Notebook: Students in Washington

Notebook: Students in Washington

The size of the recent student peace demonstration in Washington only inadequately suggests its importance. Both in organization and ideology the demonstration differed from all that had gone before in the student movement. It is even possible that Turn Toward Peace, the recently formed coalition of peace groups which provided an umbrella for the students, will really come to represent a new turn—if not toward peace than at least toward a vastly more sophisticated and intelligent agitation on such issues as testing and civil defense. The following notes are an attempt to weigh the possibilities and difficulties of the new turn. I am writing them under the impact of a wonderful day in Washington.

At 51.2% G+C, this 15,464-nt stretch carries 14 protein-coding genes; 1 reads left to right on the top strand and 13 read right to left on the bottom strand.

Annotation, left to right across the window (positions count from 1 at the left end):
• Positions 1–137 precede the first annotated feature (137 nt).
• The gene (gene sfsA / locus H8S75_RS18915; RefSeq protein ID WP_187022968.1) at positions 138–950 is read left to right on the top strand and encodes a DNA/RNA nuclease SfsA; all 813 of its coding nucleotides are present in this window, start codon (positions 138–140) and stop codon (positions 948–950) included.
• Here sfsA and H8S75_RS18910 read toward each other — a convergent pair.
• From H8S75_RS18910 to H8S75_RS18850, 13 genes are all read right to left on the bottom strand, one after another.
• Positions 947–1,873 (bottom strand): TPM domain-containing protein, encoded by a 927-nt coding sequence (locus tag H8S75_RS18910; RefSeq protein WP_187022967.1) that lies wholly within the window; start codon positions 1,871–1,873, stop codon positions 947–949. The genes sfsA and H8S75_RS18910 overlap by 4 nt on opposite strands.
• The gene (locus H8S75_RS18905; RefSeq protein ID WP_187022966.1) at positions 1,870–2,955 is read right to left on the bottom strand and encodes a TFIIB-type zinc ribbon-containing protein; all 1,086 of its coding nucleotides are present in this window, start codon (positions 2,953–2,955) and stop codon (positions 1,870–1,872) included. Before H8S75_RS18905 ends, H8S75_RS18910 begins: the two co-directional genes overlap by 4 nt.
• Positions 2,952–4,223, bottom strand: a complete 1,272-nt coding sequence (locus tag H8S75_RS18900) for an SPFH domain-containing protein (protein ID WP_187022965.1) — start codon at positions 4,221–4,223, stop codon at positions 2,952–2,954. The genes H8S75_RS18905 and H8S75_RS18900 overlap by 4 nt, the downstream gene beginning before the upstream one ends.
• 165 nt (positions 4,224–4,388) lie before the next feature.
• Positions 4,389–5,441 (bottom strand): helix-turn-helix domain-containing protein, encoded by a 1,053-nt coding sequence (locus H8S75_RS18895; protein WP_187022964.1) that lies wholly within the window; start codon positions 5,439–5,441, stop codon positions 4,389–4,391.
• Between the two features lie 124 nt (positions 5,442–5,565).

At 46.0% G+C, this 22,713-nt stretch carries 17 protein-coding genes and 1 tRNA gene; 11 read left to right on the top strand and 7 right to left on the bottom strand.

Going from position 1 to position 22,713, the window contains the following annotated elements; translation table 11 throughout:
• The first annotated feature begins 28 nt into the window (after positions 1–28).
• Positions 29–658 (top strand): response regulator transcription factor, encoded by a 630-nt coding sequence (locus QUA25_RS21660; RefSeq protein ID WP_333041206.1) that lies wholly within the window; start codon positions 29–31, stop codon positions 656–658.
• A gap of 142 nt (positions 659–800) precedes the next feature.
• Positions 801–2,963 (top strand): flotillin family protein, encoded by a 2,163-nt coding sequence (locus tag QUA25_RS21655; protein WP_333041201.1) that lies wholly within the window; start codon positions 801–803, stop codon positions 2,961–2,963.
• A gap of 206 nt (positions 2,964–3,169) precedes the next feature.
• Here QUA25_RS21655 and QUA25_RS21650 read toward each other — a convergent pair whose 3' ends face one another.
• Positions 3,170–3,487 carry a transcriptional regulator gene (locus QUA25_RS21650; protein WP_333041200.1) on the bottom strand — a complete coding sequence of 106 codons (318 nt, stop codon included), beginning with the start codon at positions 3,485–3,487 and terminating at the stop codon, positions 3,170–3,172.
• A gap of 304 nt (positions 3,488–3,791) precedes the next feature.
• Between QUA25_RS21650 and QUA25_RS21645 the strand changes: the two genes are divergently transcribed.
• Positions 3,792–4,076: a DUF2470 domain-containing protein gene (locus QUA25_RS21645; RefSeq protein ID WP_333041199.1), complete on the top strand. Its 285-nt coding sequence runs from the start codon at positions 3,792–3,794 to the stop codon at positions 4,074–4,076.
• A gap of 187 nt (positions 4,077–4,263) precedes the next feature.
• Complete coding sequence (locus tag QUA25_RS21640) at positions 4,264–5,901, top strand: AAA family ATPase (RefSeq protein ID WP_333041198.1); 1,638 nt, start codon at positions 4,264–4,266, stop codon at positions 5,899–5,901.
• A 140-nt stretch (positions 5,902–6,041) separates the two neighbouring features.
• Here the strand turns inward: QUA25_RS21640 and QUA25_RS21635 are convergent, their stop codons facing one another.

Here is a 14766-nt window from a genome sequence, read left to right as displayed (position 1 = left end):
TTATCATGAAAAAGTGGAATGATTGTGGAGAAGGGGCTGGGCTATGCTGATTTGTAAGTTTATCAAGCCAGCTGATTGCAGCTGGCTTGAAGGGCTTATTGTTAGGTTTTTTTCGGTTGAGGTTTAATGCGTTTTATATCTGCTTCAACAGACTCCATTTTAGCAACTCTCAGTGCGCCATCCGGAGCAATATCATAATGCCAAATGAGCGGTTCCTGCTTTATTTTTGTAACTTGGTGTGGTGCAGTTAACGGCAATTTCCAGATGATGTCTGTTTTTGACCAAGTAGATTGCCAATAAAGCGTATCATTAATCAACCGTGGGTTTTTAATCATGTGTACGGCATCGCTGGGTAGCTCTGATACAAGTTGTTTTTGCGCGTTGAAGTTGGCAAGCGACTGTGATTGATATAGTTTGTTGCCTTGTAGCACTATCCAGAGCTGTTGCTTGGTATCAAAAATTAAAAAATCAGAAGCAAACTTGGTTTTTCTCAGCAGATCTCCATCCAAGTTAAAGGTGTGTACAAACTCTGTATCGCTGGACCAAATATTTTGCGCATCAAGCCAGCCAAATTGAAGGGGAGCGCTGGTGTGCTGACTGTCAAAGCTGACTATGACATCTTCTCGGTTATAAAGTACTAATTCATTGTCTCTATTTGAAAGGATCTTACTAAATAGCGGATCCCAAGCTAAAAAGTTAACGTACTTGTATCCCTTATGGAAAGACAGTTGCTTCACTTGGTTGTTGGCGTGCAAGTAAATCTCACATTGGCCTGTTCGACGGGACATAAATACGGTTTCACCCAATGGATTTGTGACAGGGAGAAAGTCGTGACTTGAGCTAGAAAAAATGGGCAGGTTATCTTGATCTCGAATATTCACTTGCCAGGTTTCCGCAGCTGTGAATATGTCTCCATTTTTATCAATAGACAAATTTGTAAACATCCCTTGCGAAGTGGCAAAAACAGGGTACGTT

1. Over 5000 students were in the capital for the February 17 demonstration. Student leaders expected far fewer, though 5000 was the goal they had set themselves last November. They came from some 150 colleges, mostly in the Eastern half of the country. There were a surprisingly large number of high school students; arriving in busloads, largely from New York, all Saturday morning, and they undoubtedly added to the elan of the picket lines. The line in front of the White House was the largest and liveliest in many years. On the march to Arlington Cemetery, Saturday afternoon, the line stretched for almost two miles—and the student leaders, amateurs all, marched their followers three and four abreast. All this was impressive and exciting.

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Lima